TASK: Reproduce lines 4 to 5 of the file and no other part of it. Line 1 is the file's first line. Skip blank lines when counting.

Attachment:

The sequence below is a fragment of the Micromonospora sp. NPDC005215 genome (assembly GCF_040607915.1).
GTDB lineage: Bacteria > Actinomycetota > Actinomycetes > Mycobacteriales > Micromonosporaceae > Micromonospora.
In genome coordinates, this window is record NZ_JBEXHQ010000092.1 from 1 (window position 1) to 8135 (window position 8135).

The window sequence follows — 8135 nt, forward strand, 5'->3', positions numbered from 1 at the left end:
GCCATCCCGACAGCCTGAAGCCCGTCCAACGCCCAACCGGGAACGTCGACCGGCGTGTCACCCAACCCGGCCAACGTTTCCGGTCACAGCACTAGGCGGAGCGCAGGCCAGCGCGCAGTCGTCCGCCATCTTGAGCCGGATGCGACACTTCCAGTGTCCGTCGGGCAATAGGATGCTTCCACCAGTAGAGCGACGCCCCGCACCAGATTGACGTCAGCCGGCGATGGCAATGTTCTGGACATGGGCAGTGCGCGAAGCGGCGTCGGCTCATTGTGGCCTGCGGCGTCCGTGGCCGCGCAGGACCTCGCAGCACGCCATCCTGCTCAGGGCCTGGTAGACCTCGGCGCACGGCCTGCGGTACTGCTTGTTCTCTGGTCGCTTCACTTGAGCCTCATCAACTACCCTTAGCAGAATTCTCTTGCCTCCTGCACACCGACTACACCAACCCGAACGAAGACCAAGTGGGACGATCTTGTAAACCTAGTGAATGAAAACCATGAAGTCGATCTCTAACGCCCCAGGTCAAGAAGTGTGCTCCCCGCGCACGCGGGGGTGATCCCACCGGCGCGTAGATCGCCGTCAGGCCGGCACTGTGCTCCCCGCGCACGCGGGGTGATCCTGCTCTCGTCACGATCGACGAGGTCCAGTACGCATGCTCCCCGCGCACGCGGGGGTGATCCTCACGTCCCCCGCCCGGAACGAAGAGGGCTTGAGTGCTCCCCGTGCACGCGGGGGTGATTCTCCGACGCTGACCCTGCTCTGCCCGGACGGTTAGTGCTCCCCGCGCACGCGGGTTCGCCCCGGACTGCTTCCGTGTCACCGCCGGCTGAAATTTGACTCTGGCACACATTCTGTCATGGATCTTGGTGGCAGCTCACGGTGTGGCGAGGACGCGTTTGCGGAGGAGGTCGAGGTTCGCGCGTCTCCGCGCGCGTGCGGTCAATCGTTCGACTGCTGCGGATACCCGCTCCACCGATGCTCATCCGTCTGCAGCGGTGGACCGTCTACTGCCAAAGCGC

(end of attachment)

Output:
The window sequence follows — 8135 nt, forward strand, 5'->3', positions numbered from 1 at the left end:
GCCATCCCGACAGCCTGAAGCCCGTCCAACGCCCAACCGGGAACGTCGACCGGCGTGTCACCCAACCCGGCCAACGTTTCCGGTCACAGCACTAGGCGGAGCGCAGGCCAGCGCGCAGTCGTCCGCCATCTTGAGCCGGATGCGACACTTCCAGTGTCCGTCGGGCAATAGGATGCTTCCACCAGTAGAGCGACGCCCCGCACCAGATTGACGTCAGCCGGCGATGGCAATGTTCTGGACATGGGCAGTGCGCGAAGCGGCGTCGGCTCATTGTGGCCTGCGGCGTCCGTGGCCGCGCAGGACCTCGCAGCACGCCATCCTGCTCAGGGCCTGGTAGACCTCGGCGCACGGCCTGCGGTACTGCTTGTTCTCTGGTCGCTTCACTTGAGCCTCATCAACTACCCTTAGCAGAATTCTCTTGCCTCCTGCACACCGACTACACCAACCCGAACGAAGACCAAGTGGGACGATCTTGTAAACCTAGTGAATGAAAACCATGAAGTCGATCTCTAACGCCCCAGGTCAAGAAGTGTGCTCCCCGCGCACGCGGGGGTGATCCCACCGGCGCGTAGATCGCCGTCAGGCCGGCACTGTGCTCCCCGCGCACGCGGGGTGATCCTGCTCTCGTCACGATCGACGAGGTCCAGTACGCATGCTCCCCGCGCACGCGGGGGTGATCCTCACGTCCCCCGCCCGGAACGAAGAGGGCTTGAGTGCTCCCCGTGCACGCGGGGGTGATTCTCCGACGCTGACCCTGCTCTGCCCGGACGGTTAGTGCTCCCCGCGCACGCGGGTTCGCCCCGGACTGCTTCCGTGTCACCGCCGGCTGAAATTTGACTCTGGCACACATTCTGTCATGGATCTTGGTGGCAGCTCACGGTGTGGCGAGGACGCGTTTGCGGAGGAGGTCGAGGTTCGCGCGTCTCCGCGCGCGTGCGGTCAATCGTTCGACTGCTGCGGATACCCGCTCCACCGATGCTCATCCGTCTGCAGCGGTGGACCGTCTACTGCCAAAGCGC